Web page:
The Premise

So, I’ve been thinking about food. I think about food a lot. Maybe too much. Like a lot of my compatriots, I worry about weight, count carbs, count calories, restrict this thing or that, and it becomes…a struggle. It’s ridiculous, really. And we know what is true about our food: it’s crammed with sugar and cheap fat. We Americans have a sweet tooth. And there’s actually nothing wrong with sugar, inherently. It just doesn’t belong in absolutely everything.

Perhaps worse, is that we eat alone, and in a hurry, at desks, while we frantically struggle to keep up productivity so we can rush home and cram food in our faces. If we have families, it’s sometimes worse. We are a fast food nation, even at home, and the dinner table has been disappearing since I was a kid. We eat when we are bored, we eat when we are lonely, we eat when we are sad. And that’s sad. One of the stereotypes of Americans is an excess of friendliness, (I know there are some others. We’ll leave them for now.) but there are too many of us eating unconsciously, and alone, watching Netflix and not even enjoying the sugary snacks on which we are gorging.

I’m hardly the first person to have this thought. Here’s an article written by Margaret Churchill in 2002 on the subject of paying attention to pleasure and satiety. In 2009, Psychology Today published this article by Jan Chozen Bays, MD, on a similar topic. This one, from Joseph B. Nelson and Diabetes Spectrum, has a solid list of cited works for the more scientifically inclined.

I propose an experiment, and I invite you to join me, American or not. It’s March 5, 2019. I’m going to spend the next year eating consciously. Here are the rules as I have set them.

  1. Turn off the media. All of it. Alone or with a group, we are playing with our phones and arguing on Twitter while we eat. That can’t be good for anyone.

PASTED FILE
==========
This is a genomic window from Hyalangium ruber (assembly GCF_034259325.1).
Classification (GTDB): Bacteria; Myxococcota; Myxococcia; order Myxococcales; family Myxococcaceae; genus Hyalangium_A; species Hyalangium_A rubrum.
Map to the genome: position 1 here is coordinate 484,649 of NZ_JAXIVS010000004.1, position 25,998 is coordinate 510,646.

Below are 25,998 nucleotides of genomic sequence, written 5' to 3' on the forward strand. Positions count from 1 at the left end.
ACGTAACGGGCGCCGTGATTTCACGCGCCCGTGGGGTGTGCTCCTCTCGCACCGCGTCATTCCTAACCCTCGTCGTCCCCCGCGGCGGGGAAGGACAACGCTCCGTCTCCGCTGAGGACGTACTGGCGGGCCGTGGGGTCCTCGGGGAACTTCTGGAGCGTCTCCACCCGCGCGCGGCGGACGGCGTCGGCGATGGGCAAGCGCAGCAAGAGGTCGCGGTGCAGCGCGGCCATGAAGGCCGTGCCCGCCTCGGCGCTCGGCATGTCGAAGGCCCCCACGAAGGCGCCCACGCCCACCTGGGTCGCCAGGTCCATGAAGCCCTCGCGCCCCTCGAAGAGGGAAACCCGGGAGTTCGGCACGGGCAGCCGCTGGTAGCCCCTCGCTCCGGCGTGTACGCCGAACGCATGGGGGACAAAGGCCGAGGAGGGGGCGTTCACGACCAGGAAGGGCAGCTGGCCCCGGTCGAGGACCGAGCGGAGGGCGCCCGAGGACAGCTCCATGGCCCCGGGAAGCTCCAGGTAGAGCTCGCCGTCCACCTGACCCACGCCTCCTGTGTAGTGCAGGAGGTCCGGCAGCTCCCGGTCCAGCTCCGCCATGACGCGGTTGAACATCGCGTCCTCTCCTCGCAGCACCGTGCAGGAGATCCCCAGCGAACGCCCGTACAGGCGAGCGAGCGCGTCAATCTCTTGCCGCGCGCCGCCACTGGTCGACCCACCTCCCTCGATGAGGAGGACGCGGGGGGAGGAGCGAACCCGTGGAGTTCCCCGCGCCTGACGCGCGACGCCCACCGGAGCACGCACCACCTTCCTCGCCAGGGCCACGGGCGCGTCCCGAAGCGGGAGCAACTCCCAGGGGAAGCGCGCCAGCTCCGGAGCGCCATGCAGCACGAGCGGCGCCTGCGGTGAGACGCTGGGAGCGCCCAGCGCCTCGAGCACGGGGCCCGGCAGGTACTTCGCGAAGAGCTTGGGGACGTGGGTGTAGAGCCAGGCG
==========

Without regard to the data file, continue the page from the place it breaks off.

2. Real Food. The definition here is broad, but I think the less that comes out of cans and boxes and the more that comes out of refrigeration, the better.
  3. Balance. I’m so over cutting carbs. I know it works short term, and I’m not going to say you should or shouldn’t ever do it. Just that it’s not what I want.
  4. Slow down. I’m like everyone else — I don’t get an hour or two to relax in the middle of the day and eat. I’ve decided that if I don’t have time to eat properly, and slowly, that I’ll wait until I do. If I’ve reached hangry, a handful of peanuts or something tiny should really hold off the pain if I’ve eaten decently prior to all that.
  5. Pay attention. With all of this, it should be easier to pay attention and enjoy what I am eating. Yes, food is fuel, but I don’t think there’s anything wrong with making it a pleasure as well.

So how do we begin? By cleaning out the fridge. No low fat, low carb, fake sugar crap. In theory, I will eat less, and can therefore afford better food.  I am a Diet Coke addict, so I’m keeping that. Judge me if you will. Other than that, whole, identifiable food. I choose not to worry about the GMO/organics debates. My budget exists, and I have to live in it. If that issue is part of your world, I welcome you to my party as you are. Let’s explore food, with all its colors and flavors, and see what happens.

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